No one escapes injury in life, receiving it or inflicting it. Many experience wounding early, and their woundedness launches patterns that re-scrape old scars. For some, the childhood injuries are so devastating we wonder how anyone could have survived. Some not only survive, they go on to thrive and to make remarkable contributions to their professional fields and to society. Others experience seemingly trivial wounding, yet they appear paralyzed by it, unable to move on or to be productive. Each person’s experience of wounding is unique, as is our response to it. How do we take back control and reclaim life when wounds seem to have control over us?
Few people had control over the wrongs they endured in childhood. Some were innocent victims of crime. The connection between childhood trauma and adult addiction is overwhelming and tragic. Many Twelve Step addiction recovery seekers who survived childhood abuse report grave difficulty with the A.A. Big Book assertion that, “Nothing, absolutely nothing, happens in God’s world by mistake.” Some abuse survivors want nothing to do with the kind of God that could let a child be victimized.
As adults, however, we do have control over our actions. Unhealed wounds impair how we treat others. When I have cognitive and emotional energy devoted to protecting open sores, my impulse may be to protect first. That energy and impulse to protect first limits the field of options within my reach. It takes some of the options off the table. My first impulse can’t be to reach out to someone in compassion if my first impulse is to protect myself. Only one can be first.
This reveals a startling choice: we must heal or we will perpetrate. If I fail to heal, somehow, some way, I will hurt others. If I heal only a little, I will perpetrate only a little less. Harm suffered gets tangled with harm done. However, confronting wrongs done against us and by us and taking responsibility for our choices can detangle this wounded-wounding pattern. That is empowering and a great source of hope for healing. Further, confession—speaking aloud one’s wrongs to God and another human being—can release extraordinary healing power. Exposing secrets frees the cognitive energy needed to keep hiding them from others and from ourselves. Once exposed, the power secrets had over us can be reclaimed for healing.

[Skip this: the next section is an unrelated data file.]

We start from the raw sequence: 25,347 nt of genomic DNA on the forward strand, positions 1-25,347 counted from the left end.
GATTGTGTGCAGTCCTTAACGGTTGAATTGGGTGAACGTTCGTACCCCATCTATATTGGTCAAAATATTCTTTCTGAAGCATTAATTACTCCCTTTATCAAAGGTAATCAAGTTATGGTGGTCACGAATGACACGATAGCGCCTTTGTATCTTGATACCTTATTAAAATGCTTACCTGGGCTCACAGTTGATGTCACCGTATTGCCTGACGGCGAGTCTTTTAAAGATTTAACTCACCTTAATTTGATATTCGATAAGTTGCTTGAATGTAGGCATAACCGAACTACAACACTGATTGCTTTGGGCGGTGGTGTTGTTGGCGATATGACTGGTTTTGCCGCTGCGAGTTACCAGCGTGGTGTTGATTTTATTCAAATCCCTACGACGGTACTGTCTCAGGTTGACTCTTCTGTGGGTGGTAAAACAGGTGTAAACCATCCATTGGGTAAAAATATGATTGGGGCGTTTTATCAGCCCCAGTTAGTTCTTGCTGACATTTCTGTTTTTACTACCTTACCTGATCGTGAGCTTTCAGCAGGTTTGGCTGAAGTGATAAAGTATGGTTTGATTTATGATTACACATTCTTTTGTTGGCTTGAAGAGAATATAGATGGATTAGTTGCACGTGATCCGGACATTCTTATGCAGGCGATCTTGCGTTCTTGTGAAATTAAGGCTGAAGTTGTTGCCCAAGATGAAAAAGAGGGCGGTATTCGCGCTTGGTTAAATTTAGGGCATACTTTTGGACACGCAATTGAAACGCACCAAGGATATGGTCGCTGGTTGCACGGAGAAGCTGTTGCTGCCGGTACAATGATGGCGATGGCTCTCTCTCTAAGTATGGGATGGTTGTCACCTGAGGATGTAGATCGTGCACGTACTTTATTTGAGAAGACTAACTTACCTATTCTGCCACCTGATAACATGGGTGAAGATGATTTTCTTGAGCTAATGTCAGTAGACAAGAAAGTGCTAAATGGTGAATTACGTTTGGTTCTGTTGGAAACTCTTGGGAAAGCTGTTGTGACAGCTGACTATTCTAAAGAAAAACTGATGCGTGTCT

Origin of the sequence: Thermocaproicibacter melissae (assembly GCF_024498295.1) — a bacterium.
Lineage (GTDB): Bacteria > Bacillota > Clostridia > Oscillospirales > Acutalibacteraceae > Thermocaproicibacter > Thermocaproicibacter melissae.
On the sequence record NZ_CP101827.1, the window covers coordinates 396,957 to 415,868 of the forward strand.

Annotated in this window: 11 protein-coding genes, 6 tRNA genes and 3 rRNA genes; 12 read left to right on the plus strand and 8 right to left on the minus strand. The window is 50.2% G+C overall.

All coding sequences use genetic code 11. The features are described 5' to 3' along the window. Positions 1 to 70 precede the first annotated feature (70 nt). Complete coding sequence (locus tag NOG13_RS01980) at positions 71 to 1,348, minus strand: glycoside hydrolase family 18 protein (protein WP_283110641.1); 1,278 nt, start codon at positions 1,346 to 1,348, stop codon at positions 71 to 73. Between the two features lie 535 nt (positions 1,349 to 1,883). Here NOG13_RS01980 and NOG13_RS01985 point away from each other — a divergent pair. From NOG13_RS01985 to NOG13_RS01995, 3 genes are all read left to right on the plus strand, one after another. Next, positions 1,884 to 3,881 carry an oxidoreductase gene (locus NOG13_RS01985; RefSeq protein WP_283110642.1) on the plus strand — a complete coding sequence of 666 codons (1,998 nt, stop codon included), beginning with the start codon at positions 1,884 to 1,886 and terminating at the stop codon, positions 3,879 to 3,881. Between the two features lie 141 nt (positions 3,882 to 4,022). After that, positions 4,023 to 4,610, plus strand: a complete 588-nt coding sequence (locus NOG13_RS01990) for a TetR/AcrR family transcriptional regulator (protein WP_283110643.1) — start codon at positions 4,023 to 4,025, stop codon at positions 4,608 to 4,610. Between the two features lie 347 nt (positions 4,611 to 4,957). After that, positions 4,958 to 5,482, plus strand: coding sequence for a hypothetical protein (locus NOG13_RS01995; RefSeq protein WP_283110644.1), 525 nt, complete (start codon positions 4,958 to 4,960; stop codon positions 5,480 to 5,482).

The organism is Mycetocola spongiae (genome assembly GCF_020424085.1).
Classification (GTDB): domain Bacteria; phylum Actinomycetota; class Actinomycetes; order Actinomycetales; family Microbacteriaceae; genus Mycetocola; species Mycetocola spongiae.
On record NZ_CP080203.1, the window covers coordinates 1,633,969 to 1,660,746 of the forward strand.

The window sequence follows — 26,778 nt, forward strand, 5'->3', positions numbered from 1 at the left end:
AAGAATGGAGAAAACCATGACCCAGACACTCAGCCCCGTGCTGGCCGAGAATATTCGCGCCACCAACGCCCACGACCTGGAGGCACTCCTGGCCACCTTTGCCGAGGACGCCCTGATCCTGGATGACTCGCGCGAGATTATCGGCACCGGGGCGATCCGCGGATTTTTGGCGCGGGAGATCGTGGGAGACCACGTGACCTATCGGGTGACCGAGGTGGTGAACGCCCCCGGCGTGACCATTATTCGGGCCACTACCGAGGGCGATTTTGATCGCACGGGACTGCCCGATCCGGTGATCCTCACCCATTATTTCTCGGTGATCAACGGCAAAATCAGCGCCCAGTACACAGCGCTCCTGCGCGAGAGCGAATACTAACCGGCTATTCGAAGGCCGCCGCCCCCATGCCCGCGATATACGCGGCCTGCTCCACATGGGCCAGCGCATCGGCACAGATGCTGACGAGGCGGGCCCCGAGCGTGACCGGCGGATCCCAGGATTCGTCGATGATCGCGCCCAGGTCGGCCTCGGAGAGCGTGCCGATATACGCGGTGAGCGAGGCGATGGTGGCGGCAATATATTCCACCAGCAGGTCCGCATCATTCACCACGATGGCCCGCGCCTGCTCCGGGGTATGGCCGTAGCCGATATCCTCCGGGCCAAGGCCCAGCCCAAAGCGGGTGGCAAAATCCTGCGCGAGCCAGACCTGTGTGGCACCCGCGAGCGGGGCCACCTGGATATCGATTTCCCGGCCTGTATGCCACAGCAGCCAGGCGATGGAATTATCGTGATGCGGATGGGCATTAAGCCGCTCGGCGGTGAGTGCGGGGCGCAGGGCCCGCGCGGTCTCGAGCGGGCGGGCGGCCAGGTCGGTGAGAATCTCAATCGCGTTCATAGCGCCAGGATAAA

Christian seekers might recognize these as steps to the sacrament of Reconciliation. Jews might identify them as steps to Atonement. Twelve Step recovery seekers might recognize them as the Fourth Step and Fifth Step. Regardless of terminology or the tradition that frames our perspective, confession points us towards healing.
We are presently in the time between Passover, when Jews were liberated from bondage in Egypt, and Sinai, when Jews received the Ten Commandments. It’s a time in the Jewish calendar lyrically described as “the passage from the sea of freedom to the mountain of responsibility.” It strikes me that healing is a passage from the sea of freedom to the mountain of responsibility as well—freedom from our wounded past and responsibility for our choices. They go hand in hand.
Join the conversation. How has taking responsibility for what’s in your control freed you from a wounded past?
Copyright 2011 Stephanie Walker All rights reserved.